GCMD: We May Need Carbon Price in $300s/MT to Make Alternative Bunkers Attractive

by Ship & Bunker News Team
Wednesday December 6, 2023

Lynn Loo, CEO of the Global Centre for Maritime Decarbonisation, has set out some rough estimates for the cost of alternative fuels, suggesting we may need carbon prices at least in the $300s/mtCO2 to close the price gap between them and conventional bunkers.

Loo set out her estimates in a LinkedIn post on Wednesday, using a rough estimate of 3 mtCO2 per tonne of VLSFO consumption.


"A green ammonia producer told me his cost for making green ammonia is $450/mt; he'd like to sell it for $700/ton," Loo said in the post.

"Assuming a 25% premium for transport and bunkering (rough because ammonia is not being bunkered today), and accounting for the energy density difference between liquefied ammonia and VLSFO, this green ammonia would cost $1,750/mt VLSFO-equivalent.

"With VLSFO at $700/mt today, an implied emissions price of $350/mtCO2 on VLSFO is needed to close the cost gap."


"Biomethanol production ranges from $320-770/mt," Loo said.

"Taking the average ($550/mt), and assuming the same percentage profit margin as green ammonia above, the sale price is $850/mt biomethanol.

"Accounting for the energy density difference, and assuming a 15% premium for transport and bunkering (lower because methanol is easier to handle and barges are likely simpler), this biomethanol would cost $2100/mt VLSFO-equivalent, or $470/mtCO2.

"As a first mover, AP Moller-Maersk paid $2500/mt VLSFO-equivalent for its first bunkering demonstration.

"Assuming the same percentage profit margin and transport and bunkering premium, the biomethanol production cost is well within the range cited above ($670/mt biomethanol). At this purchase price, the implied emissions price needed is $600/mt CO2.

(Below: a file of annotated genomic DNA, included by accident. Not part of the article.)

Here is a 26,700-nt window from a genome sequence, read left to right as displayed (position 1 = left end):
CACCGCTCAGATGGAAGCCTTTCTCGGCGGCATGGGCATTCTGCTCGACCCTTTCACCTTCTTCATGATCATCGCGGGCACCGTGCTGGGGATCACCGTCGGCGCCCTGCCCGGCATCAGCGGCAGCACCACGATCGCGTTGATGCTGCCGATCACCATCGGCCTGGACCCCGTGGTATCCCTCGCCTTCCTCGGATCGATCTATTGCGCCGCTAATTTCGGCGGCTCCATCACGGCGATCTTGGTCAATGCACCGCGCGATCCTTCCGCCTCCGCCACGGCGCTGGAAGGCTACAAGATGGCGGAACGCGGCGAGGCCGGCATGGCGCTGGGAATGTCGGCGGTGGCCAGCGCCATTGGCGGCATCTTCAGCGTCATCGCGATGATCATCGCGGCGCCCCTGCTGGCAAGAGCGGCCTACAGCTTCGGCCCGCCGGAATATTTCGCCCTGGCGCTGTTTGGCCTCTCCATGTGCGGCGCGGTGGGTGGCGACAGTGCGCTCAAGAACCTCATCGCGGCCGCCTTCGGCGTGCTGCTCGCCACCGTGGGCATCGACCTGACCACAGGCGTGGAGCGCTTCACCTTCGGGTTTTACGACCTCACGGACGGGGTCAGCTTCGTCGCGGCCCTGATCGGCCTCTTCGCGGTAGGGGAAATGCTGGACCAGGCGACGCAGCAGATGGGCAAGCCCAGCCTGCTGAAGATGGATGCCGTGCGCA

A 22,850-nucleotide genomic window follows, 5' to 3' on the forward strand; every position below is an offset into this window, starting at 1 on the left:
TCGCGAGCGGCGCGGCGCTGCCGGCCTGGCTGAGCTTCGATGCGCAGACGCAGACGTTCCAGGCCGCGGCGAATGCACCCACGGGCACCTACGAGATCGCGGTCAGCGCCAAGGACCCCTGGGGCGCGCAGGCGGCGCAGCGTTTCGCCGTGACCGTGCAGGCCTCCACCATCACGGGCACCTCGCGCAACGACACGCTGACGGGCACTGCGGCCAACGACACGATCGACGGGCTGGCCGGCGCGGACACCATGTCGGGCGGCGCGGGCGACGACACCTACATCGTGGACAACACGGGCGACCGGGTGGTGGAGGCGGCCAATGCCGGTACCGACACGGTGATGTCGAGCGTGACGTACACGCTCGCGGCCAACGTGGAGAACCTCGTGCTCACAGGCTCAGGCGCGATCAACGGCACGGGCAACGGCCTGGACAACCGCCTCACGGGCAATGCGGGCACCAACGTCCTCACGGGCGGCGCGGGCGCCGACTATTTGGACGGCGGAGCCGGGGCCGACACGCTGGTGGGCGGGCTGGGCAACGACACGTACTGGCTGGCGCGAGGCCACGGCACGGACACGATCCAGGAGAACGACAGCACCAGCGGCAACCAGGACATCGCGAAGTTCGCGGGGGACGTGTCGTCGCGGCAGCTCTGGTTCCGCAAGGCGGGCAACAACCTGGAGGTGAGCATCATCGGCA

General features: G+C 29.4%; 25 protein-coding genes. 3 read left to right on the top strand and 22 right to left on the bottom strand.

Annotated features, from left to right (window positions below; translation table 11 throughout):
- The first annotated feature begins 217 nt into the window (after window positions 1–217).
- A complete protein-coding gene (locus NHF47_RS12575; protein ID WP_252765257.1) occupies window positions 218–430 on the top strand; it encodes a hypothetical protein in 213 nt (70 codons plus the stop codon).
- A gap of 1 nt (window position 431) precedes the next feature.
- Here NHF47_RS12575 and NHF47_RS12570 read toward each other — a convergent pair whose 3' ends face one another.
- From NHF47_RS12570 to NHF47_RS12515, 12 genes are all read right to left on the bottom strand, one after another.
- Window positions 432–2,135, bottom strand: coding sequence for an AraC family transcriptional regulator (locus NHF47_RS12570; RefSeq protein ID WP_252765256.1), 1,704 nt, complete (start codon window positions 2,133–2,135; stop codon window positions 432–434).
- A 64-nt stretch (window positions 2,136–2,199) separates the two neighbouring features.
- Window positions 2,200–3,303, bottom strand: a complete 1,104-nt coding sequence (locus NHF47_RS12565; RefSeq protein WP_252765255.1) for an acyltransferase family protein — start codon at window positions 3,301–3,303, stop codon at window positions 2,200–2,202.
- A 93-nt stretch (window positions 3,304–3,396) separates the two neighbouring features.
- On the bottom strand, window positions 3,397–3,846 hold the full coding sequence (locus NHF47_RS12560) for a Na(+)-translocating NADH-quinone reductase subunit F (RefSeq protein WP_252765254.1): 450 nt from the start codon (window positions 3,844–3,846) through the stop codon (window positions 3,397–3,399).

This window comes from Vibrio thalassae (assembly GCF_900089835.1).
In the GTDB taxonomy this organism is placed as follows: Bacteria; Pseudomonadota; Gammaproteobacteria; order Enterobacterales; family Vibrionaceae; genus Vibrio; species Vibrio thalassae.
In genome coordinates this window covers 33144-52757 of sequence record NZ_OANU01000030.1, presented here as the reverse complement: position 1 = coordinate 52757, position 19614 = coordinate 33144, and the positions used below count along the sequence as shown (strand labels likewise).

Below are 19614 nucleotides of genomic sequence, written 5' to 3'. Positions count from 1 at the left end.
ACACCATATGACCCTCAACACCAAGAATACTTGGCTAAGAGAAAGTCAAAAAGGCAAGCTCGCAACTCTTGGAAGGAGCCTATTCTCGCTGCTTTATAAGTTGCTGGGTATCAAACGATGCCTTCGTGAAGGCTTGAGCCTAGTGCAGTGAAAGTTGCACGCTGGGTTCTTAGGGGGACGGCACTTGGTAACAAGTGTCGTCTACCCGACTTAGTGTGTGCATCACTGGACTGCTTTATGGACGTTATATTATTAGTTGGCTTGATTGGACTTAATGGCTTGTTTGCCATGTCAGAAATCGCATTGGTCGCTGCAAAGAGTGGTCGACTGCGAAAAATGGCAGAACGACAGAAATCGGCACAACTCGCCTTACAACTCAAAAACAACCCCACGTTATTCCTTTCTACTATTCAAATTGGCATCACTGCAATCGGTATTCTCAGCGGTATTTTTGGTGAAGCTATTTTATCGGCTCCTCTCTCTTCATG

Biofuel Blends

"B24 biofuels cost $250/mt more than VLSFO," she said.

"Accounting for the fact that B24 consists of 24% biofuels, we need an emissions price of $330/mtCO2."

Lower Prices Needed

The analysis implies a need for a significant drop in alternative fuel production costs, as well as a high carbon price set by regulators, for widespread uptake of these alternatives in the shipping industry.

The renewable power element of alternative fuel production costs is expected to come down over time as production is scaled up. But the biomass element is likely to become more expensive as more industries compete over limited supply.

"This estimate assumes that the alternative fuels have no emissions; accounting for well-to-tank emissions would increase the cost gap, requiring a higher CO2 price to offset this premium," Loo said.

"This analysis also neglects the emissions of other GHGs.

"Nonetheless, this exercise gives us a sense of the magnitude of the implied emissions price.

"With [EU allowances] at €81/ton CO2, or $90/ton CO2, we are still a long way from covering the green fuel premium.

"I realised from this analysis that prices of green fuels need to come down significantly, even with strong fuels standards and a robust emissions price.

"The world is likely unable to support such high implied emissions prices."